Bob Dylan Vietnam Analysis

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These protests are interesting as they reflect a new motion that the media had set in action. A whole different attitude had emerged among the youth. This new attitude was highly critical and people began valuing their freedom of opinion. They demanded attention for the public voice and civil rights. Many protests against the war had been held all over the world which eventually became the US final draw. It was clear that the war could no longer continue with so many objections from the population. This did however not only influence the time period of the Vietnam War but would continue to play a detrimental role in the future as well. From now on the public opinion would continue to influence political and military decision making.
Bob Dylan,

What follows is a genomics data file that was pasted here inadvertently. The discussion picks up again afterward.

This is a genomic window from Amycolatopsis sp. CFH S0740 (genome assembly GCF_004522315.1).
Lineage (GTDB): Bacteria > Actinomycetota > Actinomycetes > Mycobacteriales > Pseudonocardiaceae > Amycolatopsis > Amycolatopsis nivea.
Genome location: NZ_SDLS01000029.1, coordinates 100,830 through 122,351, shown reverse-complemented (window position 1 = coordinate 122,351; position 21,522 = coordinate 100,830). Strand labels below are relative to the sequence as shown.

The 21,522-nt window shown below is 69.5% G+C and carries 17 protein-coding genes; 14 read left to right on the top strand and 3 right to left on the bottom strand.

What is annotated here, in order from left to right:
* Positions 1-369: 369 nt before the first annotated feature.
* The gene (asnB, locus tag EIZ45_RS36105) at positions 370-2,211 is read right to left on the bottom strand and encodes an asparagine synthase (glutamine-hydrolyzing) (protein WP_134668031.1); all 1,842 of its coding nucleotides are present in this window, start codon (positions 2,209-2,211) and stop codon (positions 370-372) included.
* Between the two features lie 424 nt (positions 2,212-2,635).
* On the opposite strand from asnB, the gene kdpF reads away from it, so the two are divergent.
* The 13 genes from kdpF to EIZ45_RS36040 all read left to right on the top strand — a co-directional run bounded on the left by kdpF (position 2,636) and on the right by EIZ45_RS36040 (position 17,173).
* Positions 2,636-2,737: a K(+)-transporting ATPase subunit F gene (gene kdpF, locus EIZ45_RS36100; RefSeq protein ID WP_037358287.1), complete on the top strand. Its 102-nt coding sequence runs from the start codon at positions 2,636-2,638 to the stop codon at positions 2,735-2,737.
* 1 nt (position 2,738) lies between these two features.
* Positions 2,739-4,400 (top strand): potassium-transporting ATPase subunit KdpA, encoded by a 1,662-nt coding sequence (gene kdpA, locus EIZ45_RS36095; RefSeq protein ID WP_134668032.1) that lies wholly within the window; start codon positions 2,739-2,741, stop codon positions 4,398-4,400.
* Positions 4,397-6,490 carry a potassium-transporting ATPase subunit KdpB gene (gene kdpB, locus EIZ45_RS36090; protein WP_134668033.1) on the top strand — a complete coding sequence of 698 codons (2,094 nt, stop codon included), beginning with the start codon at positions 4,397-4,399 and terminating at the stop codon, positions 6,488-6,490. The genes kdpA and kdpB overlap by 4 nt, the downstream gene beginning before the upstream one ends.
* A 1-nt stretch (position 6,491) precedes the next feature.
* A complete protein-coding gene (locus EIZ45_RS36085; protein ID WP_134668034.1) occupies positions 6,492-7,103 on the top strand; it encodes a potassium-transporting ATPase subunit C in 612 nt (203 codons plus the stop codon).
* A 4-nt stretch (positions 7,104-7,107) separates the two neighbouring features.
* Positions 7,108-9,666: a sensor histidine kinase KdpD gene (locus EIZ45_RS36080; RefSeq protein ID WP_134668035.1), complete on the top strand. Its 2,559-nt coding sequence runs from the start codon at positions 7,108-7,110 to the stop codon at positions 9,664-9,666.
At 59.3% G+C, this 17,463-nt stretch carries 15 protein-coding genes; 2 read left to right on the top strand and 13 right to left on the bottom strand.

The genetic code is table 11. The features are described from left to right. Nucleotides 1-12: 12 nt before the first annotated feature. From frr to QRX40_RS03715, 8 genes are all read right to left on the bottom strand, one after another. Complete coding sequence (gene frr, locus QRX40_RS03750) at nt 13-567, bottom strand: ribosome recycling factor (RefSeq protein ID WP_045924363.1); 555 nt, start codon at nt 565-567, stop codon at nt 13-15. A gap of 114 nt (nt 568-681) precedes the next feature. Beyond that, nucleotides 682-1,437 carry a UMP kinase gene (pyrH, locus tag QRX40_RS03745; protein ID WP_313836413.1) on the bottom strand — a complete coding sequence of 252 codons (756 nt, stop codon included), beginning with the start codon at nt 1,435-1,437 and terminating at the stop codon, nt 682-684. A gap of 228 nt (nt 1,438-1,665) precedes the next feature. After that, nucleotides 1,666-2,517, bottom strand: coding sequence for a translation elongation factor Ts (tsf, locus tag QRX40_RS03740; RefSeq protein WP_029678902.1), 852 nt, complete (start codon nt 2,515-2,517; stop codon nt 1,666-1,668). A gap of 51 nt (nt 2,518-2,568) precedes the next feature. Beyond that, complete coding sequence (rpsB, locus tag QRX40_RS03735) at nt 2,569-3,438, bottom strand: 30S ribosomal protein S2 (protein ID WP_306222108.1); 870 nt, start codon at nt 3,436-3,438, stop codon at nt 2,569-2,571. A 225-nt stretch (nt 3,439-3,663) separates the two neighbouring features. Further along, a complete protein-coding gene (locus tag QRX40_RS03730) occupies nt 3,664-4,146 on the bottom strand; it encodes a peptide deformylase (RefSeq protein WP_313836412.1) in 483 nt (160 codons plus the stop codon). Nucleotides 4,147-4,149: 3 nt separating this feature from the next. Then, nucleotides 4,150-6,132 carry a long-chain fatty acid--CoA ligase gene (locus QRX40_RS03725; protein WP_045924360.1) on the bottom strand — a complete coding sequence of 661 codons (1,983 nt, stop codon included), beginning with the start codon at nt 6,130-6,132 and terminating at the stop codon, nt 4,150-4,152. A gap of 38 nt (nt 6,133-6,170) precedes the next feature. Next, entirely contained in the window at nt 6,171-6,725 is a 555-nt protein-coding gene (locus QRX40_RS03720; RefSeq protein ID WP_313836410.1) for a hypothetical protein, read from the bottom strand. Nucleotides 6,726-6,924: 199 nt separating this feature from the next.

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Many arguments are based on speculations and too many different factors, such as the enormous amount of media footage, play a role. What also makes it hard to give a nuanced view on the matter is the fact that all the American pro-war propaganda seems to have been banished from the internet. None of the pro-war articles released during the Vietnam war can be traced back. This has probably to do with the bad reputation of the American involvement that is associated with the Vietnam war nowadays. We can however state that the media has definitely affected the outcome to a certain extent. Even though the American media did not directly influence the political decision making of the US government, they did posses the power to create a powerful chain reaction. When the media became critical towards the government, the American people were forced to recognize the subject and in the process, form their own opinion about the matter. Suddenly, they were confronted with the war in their own houses which made it more of a personal matter as well. During the Vietnam War, this caused a large part of the population to adjust their opinion about American involvement. Many demonstrations arose and as a result, the military was forced to withdrawn from Vietnam. Because of the fact that we can simply not know how the war and the American opinion would have developed without media interference, we cannot accurately predict the influence the media did have. However, as we have seen for example with not only the Napalm girl but also the reporting on the Tet offensive, the media could certainly alter and even manipulate the public perception of the Vietnam war. The fact that the media was able to provoke a reaction of criticism combined with their ability to alter the perception of a whole nation makes it safe to deduct that the media was an important component during

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